What do Japanese anime, double bass, harp, and contemporary classical music have in common? Synesthetic artist, composer and double bassist Valentina Ciardelli introduces ’Ruutsu’ and explains why it’s important to explore new ensemble and instrumental combinations
Discover more Featured Stories like this in The Strad Playing Hub
My musical path started with piano tuition, but I switched to double bass at the age of 20. Step-by-step, I explored and enriched the double bass repertoire to find my identity not only as an instrumentalist, but as a musician and artist . Since 2018, I have worked with Anna Astesano, virtuoso harpist and duo partner as The Girls in the Magnesium Dress (named after a Frank Zappa’s piece), to develop our performance approach and spread new repertoire to reach equality between musical instruments, as unfortunately some are still considered ’second division’. Musical instruments are extension of our body, and we choose the ones we feel are more suitable to express our ideas; all musicians should be considered for the content they produce and not judged for the instrument they play.
In April 2022 we embarked on creating an album with new repertoire that explores deep connections between mutual influences of Japanese art and Western culture through double bass and harp chamber duo.
During the first lockdown, Anna and I gathered all the music we have produced for the duo and concluded that the album was needed, serving both as a repertoire landmark for double bass and harp duo, and a springboard to popularise this special ensemble. Anna’s contribution to Ruutsu’s composition/arrangement process was crucial; without her I could not shape, tailor, and imagine so accurately any of these pieces. This testifies how important it is to have a tight relationship between composer and performer.
Ruutsu (ルーツ, in Japanese katakana alphabet) means ’Roots’ and explores the mutual fascination between Japanese and Western arts and culture; a reboot of Japanese art and design fascination that takes shape with the new sonorities of harp and double bass duo. The idea for this debut recording came from a piece that Yoshihisa Hirano (composer and orchestrator of some of the most famous video games and anime soundtracks, such as Final Fantasy and Death Note) composed for our duo. He wrote, in close collaboration with us, a wildly elegant elegy that fully explores the duo’s sound palette, in an attempt to throw the listeners in a flashy modern Japan. To characterise the visual component of this synesthetic journey, our album cover depicts our faces half painted as traditional masks, showing our own western roots looking with respect and admiration at Japanese culture and arts.
Read: ‘The violin has been the conduit that has expanded my thinking about music’: Michael Torke
Read: Ones to watch: Five up-and-coming bass players
Read: ‘He is a similar weirdo, in the good sense!’ - Rick Stotijn: Stepping into the spotlight
The cover is a tribute to Kabuki theatre, the once ancient female art that later developed into its present all-male theatrical form after women were banned from performing Kabuki in 1629. We felt a strong connection with this ancient art form, not only as female artists, but also for the theatrical aesthetics we adopt for music performance.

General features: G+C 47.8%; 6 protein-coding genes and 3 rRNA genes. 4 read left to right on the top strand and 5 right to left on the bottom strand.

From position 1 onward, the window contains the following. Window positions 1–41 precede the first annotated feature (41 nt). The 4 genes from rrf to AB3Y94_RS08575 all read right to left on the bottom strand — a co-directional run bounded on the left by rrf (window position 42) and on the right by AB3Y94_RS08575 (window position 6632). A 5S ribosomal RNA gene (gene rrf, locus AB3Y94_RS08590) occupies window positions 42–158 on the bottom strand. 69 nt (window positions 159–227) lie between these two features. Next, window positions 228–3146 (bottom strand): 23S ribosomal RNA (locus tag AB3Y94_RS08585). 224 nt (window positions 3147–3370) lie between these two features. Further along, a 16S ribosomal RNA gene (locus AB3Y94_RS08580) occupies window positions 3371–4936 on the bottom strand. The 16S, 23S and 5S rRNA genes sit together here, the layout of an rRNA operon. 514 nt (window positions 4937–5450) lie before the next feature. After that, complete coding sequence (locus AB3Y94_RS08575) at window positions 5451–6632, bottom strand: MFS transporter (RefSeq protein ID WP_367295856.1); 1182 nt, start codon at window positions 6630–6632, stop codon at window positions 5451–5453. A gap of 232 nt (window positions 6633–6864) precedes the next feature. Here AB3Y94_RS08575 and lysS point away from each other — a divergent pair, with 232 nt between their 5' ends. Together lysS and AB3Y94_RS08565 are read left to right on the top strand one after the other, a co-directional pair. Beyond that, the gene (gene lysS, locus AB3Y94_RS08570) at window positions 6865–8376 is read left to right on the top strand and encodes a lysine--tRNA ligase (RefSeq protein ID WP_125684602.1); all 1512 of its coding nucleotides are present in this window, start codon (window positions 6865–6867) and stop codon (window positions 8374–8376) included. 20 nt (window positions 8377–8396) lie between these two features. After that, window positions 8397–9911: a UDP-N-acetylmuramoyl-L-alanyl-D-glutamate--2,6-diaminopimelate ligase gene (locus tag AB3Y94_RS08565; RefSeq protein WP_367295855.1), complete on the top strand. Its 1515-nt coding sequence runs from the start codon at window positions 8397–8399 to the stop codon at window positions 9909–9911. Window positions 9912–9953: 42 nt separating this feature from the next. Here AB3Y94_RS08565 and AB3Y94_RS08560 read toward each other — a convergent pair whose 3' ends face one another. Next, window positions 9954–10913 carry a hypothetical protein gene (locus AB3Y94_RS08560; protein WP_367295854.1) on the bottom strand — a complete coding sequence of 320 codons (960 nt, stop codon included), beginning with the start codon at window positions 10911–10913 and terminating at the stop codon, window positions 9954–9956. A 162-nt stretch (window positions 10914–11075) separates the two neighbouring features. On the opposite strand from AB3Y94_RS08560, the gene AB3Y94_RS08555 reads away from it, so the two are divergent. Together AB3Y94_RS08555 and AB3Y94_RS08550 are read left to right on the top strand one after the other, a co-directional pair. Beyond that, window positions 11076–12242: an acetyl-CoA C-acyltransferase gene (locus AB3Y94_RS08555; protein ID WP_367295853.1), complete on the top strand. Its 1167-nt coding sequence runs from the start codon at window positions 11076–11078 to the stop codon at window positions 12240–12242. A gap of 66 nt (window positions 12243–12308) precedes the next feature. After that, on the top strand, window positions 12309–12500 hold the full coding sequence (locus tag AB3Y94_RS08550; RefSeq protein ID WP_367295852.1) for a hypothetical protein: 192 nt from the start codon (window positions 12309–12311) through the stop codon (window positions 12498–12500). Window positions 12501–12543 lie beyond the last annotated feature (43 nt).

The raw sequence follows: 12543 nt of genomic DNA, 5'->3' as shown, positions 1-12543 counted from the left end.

Among the composers we have explored are Maurice Ravel, Camille Saint-Saëns and Giacomo Puccini, who harnessed the late 19th-century wave of japonisme, capturing its deepest essence and passing on to us wonderfully malleable repertoire to transcribe and shape for our duo.
Composer Stefano Teani and I have revisited modern japonisme through synesthetic impressions of martial arts, paintings, and poetry from the most rural Nipponese traditions up to modern anime and manga culture. Michio Miyagi and Yoshihisa Hirano, who both studied in western countries, masterfully portrayed Japanese arts and musical culture respectively at the turn of 19th and 20th centuries.
A piece of music is well arranged or transcribed when such process of translation does not betray the character nor hinder the musical intentions of the original source. Personally, I consider arranging and transcribing vital to explore and shape new ensemble techniques and repertoire, as well as to boost the identity of instruments.
A perfect example is the opening piece of Ruutsu, Haru No Umi (The Spring Sea) by Michio Miyagi: Anna’s nail pizzicato, inspired by the sound of Koto, melts with double bass sul ponticello harmonics, evoking the light and nostalgic sound of the Shakuhachi (traditional Japanese flute).
The transcription doesn’t merely imitate the two traditional instruments, but it aims at faithfully conveying the atmosphere of Miyagi’s piece while highlighting the sound palette of harp and double bass both as an ensemble and as individual instruments.
By putting music first, we can go beyond the illusory technical limits of the instrument and truly emancipate it. After all, as Frank Zappa used to say, ’Without deviation from the norm, progress is not possible.’
Ruutsu is sponsored by Carne Trust and Salvi Harps. It has enjoyed debuts in venues and festivals such as Teatro La Fenice in Venice and Zappanale Festival in Germany. On 18 October 6:30pm, Ruutsu will have its London launch at the Blackheath Halls in collaboration with Trinity Laban Conservatoire of Music and Dance.
No comments yet